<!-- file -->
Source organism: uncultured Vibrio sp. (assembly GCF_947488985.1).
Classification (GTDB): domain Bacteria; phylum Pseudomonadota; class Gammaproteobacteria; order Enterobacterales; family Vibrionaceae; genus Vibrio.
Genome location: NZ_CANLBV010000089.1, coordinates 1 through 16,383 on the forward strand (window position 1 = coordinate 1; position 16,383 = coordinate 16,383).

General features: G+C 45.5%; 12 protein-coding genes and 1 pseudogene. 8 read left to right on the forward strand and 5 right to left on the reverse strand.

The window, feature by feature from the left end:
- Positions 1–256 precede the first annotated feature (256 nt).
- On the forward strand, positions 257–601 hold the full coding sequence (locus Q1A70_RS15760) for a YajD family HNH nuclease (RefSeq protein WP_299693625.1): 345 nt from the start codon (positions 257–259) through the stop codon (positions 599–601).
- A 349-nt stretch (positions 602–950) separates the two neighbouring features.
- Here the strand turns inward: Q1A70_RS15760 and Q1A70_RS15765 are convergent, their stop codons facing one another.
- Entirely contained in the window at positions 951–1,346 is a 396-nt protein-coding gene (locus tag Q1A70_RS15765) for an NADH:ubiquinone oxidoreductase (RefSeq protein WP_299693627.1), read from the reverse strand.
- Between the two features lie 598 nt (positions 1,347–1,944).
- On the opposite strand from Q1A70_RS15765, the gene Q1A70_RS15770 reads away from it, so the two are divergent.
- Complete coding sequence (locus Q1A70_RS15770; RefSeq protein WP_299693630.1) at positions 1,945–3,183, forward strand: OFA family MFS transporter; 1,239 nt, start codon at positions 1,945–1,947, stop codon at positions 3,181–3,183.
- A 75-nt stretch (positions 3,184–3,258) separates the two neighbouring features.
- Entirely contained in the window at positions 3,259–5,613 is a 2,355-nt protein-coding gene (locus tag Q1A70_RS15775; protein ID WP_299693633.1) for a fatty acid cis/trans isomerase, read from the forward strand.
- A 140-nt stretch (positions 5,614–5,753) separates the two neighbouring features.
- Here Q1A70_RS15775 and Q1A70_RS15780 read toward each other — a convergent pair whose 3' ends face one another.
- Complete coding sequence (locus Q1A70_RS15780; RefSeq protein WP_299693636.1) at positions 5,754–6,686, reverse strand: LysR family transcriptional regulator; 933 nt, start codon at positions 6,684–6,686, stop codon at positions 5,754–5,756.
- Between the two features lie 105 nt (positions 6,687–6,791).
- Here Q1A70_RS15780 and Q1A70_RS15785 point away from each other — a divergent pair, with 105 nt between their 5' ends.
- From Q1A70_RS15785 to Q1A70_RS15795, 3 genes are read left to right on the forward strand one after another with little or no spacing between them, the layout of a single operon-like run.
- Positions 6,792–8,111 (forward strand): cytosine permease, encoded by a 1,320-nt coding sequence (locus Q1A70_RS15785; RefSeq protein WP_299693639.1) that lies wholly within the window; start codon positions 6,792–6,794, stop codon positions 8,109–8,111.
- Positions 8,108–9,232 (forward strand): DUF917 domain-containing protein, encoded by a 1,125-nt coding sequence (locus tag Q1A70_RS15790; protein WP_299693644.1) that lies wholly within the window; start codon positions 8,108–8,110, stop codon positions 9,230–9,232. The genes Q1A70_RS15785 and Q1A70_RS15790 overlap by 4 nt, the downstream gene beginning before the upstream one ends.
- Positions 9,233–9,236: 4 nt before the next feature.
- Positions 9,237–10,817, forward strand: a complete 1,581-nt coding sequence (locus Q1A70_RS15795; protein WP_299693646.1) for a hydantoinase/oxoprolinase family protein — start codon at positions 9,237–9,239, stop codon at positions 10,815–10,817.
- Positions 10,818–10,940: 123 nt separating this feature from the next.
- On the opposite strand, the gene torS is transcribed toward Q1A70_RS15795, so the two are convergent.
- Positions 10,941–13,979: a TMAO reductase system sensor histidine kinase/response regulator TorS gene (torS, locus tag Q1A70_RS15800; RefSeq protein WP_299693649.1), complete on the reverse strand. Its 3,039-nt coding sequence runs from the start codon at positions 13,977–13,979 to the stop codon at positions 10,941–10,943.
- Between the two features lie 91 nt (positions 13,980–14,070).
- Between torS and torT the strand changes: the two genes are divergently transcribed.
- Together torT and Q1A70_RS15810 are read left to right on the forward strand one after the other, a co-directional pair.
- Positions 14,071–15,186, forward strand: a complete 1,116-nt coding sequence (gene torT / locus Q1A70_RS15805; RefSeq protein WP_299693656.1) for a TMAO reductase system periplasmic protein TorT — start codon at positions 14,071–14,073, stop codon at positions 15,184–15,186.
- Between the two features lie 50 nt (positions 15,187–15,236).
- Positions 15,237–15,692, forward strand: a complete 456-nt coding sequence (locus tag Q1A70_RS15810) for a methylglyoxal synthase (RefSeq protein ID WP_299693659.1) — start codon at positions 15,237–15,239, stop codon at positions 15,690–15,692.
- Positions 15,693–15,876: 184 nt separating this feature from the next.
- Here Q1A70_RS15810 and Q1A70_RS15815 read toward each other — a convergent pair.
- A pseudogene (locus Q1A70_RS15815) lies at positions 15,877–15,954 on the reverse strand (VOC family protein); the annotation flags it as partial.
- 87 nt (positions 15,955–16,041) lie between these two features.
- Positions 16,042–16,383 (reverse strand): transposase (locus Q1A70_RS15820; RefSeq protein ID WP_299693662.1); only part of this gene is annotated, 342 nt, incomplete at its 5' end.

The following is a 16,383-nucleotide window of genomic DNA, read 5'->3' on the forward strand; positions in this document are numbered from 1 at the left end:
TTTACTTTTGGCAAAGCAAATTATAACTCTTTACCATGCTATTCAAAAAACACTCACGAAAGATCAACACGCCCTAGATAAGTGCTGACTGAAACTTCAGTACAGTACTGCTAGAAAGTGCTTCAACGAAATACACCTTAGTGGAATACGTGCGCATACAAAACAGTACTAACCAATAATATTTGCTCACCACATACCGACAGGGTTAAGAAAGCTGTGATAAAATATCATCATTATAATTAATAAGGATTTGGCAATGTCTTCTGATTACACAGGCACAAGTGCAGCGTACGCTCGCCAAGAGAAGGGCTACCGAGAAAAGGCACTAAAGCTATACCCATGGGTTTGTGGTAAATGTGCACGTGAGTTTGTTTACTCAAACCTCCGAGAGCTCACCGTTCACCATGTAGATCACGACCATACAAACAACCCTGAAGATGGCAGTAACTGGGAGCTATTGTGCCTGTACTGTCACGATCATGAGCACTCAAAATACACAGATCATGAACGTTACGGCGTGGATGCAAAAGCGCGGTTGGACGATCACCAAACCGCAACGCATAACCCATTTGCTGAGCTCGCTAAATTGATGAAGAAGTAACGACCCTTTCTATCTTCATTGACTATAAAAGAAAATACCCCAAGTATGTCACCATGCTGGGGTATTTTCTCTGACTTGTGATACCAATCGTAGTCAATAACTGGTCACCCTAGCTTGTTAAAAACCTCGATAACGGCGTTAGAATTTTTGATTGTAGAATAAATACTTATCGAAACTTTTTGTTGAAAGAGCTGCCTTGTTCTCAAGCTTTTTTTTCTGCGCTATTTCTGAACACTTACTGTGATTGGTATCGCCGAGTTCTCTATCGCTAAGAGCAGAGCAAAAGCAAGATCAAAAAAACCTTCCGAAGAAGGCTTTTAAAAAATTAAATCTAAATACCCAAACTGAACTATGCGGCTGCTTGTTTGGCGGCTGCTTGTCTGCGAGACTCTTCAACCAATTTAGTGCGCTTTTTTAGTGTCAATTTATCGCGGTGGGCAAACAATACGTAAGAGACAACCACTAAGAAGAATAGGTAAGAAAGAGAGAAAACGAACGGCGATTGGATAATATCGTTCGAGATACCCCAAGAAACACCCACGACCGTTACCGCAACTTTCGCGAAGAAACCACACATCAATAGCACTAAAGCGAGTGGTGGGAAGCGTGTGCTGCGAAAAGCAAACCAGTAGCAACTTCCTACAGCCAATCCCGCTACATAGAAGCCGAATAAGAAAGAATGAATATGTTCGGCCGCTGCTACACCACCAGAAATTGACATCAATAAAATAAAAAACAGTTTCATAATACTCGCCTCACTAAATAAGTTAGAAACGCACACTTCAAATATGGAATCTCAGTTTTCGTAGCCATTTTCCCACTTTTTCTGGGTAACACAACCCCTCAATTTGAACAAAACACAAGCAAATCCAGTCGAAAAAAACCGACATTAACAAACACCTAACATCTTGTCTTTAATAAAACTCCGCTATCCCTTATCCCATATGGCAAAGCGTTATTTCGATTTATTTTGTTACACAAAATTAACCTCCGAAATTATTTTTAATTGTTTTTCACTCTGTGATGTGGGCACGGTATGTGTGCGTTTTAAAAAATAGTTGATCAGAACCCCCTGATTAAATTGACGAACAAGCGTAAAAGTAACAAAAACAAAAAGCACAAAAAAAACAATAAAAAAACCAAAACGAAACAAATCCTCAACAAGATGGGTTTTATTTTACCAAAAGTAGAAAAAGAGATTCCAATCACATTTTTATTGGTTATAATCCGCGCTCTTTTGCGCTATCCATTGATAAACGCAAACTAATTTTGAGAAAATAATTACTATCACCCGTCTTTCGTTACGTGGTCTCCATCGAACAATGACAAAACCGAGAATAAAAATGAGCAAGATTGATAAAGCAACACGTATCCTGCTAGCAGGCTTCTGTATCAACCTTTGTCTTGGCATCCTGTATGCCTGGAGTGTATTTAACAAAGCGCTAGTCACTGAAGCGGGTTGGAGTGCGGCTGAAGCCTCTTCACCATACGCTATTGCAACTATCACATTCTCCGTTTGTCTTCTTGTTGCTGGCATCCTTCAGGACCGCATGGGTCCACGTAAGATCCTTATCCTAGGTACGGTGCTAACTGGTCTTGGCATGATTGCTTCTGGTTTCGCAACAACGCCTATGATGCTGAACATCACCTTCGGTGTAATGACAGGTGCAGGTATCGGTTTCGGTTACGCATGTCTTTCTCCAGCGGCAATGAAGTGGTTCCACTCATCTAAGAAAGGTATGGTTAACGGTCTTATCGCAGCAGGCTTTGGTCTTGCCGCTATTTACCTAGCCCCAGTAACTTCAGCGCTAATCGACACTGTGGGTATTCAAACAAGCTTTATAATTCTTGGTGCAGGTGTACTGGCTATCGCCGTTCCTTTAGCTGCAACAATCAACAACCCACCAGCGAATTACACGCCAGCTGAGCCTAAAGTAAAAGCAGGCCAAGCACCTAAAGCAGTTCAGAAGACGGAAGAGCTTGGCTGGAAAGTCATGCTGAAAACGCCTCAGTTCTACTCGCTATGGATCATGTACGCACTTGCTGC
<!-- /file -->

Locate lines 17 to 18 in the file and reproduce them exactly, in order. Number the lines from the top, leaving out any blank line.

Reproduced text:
- Here Q1A70_RS15775 and Q1A70_RS15780 read toward each other — a convergent pair whose 3' ends face one another.
- Complete coding sequence (locus Q1A70_RS15780; RefSeq protein WP_299693636.1) at positions 5,754–6,686, reverse strand: LysR family transcriptional regulator; 933 nt, start codon at positions 6,684–6,686, stop codon at positions 5,754–5,756.